After having earned an explicit mention in the Rio+20 outcome document, disaster risk reduction is in the spotlight once again as a 10-year plan detailing the work needed to lower calamity losses is set to expire in 2015.
The U.N. International Strategy for Disaster Reduction has launched consultations on a new framework to replace the Hyogo Framework for Action. The outgoing plan was voluntary and nonbinding, a setup U.N. Development Program Administrator Helen Clark said was a key ingredient to its success.
One hundred sixty-eight states adopted the Hyogo framework and more than 100 monitored and reported progress toward the framework in recent years, according to Clark. The framework contained no specific targets, although Clark said a number of countries held themselves to set benchmarks.
The next framework could look very similar.
“There is value in continuing a similarly structured voluntary arrangement after 2015,” Clark said.
But success is questionable based on the numbers: By Clark’s own admission, only 1 percent of the $363 billion in aid money spent between 2000 and 2009 went toward disaster risk-reduction activities. Deaths caused by poor infrastructure or planning continue, as evidenced by last year’s floods in Pakistan and the recent earthquake in Iran.
Questions linger on how seamlessly the sustainability and development agenda can be combined, but in Clark’s view, integrating them is imperative.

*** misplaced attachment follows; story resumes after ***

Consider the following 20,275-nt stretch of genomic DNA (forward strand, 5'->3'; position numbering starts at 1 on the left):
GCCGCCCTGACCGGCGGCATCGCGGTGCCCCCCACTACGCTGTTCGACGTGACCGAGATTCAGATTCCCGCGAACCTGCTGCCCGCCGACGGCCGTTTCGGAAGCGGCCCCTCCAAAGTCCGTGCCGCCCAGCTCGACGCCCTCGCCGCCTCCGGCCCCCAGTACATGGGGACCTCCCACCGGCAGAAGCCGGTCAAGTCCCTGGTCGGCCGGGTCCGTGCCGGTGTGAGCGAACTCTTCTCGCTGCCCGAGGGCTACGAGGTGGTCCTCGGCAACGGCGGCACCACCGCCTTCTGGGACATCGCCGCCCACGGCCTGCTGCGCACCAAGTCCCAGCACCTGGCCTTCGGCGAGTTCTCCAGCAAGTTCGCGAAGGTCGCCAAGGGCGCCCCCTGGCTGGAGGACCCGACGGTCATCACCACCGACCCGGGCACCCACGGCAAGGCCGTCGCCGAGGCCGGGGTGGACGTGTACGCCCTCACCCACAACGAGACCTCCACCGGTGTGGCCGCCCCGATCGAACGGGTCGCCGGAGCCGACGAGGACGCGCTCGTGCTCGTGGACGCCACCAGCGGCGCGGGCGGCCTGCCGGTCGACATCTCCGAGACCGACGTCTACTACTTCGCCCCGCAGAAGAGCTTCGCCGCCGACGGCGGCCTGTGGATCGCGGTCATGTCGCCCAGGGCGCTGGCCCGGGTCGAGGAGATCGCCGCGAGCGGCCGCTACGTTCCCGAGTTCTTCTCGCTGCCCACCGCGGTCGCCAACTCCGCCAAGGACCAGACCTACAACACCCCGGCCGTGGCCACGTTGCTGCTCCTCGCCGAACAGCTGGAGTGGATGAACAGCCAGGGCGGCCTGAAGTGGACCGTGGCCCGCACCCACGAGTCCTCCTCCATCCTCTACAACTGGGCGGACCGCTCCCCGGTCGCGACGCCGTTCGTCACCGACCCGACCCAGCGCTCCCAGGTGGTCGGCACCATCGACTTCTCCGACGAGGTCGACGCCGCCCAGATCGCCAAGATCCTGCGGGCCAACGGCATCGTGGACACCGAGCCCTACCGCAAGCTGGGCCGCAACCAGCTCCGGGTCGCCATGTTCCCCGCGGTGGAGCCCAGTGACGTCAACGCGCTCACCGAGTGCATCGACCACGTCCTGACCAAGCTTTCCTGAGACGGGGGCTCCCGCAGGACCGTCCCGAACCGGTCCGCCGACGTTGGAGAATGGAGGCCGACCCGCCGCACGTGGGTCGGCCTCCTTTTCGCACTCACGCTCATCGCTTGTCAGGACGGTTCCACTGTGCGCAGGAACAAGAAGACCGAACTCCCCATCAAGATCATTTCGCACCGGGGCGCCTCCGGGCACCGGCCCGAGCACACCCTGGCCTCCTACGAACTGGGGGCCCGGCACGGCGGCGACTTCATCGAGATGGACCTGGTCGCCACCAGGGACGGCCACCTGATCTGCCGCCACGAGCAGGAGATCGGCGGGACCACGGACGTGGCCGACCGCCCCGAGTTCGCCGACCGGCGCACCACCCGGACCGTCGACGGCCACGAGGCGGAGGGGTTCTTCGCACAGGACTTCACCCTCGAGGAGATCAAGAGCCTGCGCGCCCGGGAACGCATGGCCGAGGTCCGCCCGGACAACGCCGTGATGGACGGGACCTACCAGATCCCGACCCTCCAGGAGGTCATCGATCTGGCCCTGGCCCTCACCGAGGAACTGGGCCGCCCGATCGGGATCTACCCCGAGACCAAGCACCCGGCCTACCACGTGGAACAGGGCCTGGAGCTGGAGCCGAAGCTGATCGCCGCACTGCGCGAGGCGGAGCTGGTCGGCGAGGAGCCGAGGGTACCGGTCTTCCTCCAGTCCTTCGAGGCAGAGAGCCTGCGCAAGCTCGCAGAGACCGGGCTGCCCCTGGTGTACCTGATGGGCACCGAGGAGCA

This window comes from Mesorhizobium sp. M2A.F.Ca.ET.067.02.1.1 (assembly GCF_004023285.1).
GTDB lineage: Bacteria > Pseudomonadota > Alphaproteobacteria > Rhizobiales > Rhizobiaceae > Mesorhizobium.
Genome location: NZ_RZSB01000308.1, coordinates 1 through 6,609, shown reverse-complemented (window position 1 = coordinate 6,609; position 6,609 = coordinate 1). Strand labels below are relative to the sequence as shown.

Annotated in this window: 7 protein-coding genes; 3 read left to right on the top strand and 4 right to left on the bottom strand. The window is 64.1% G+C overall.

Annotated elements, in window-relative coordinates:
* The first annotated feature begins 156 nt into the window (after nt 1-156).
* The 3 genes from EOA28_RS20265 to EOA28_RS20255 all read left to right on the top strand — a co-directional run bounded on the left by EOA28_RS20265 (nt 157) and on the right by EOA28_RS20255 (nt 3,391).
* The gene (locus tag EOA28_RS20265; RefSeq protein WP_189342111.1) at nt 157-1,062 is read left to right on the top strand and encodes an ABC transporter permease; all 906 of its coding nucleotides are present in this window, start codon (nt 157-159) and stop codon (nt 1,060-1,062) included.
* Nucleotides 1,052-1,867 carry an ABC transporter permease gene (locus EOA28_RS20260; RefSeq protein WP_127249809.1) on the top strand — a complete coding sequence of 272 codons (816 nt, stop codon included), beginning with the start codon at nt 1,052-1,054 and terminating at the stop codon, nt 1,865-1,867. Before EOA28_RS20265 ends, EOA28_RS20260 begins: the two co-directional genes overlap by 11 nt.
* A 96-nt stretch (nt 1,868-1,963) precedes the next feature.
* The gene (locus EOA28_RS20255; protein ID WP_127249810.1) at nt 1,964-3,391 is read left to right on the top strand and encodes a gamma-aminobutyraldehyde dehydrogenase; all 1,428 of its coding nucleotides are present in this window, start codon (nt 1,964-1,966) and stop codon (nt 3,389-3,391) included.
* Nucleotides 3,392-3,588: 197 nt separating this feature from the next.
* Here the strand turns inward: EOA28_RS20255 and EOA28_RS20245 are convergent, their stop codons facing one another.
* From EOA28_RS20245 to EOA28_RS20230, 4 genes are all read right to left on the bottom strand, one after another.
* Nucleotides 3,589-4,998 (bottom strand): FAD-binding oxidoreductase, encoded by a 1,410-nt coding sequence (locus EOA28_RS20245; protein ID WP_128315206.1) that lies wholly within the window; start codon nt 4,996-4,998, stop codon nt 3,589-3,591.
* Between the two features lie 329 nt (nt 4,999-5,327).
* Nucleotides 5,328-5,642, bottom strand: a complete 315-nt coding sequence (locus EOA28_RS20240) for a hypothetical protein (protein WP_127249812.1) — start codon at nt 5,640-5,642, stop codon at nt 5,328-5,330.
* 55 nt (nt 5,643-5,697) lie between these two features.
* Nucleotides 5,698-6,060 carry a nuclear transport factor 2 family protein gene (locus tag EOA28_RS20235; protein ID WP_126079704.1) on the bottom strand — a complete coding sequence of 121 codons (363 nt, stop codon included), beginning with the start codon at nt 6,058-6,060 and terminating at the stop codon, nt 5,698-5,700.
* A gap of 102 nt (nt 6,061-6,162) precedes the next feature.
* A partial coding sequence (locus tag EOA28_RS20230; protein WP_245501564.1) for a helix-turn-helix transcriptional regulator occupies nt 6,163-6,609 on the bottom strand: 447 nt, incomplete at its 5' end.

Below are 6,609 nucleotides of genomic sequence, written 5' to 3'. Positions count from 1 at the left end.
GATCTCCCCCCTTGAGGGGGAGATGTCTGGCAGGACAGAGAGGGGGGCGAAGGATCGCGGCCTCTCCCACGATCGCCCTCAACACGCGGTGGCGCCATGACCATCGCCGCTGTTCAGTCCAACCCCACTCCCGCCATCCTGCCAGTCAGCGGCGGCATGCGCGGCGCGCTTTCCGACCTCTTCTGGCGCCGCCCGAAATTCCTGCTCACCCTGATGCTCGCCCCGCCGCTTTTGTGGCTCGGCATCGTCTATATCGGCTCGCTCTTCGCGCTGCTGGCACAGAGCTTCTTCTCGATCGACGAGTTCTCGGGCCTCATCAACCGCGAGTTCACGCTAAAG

“Disaster risk reduction needs to become central to mainstream development planning and action, and be reflected in discussions of the overall post-2015 development agenda,” she said.
Clark made her remarks in Christchurch, New Zealand, the site of an earthquake that killed 185 last February. That earthquake — about the same magnitude as the one that leveled parts of Haiti in 2010 — showed the difference resilience and planning can make in supporting, or derailing, development.
Ninety-five percent of disaster-related deaths occur in developing countries, affecting those most vulnerable and least able to bounce back.
UNDP currently supports more than 60 countries in creating national disaster risk-reduction strategies that fit with each country’s development plans. But investment in disaster risk reduction needs to increase exponentially, Clark said, especially since doing so is more cost-effective than responding to emergencies. Clark pointed to research indicating every dollar spent on minimizing risk saves seven in economic losses due to disasters.
“I see our work in disaster risk reduction being about building fences at the top of cliffs, rather than being content to place ambulances at the bottom,” Clark said.
UNDP will prioritize making disaster risk reduction a national and local priority, and will focus on identifying, assessing and monitoring disaster risks and improving early warning systems. The agency will also emphasize reducing the underlying risk factors for disasters and strengthening the ability to respond and recover at all levels.
Toward this end, UNDP is planning to double funding for disaster risk-reduction programs over the next five years.
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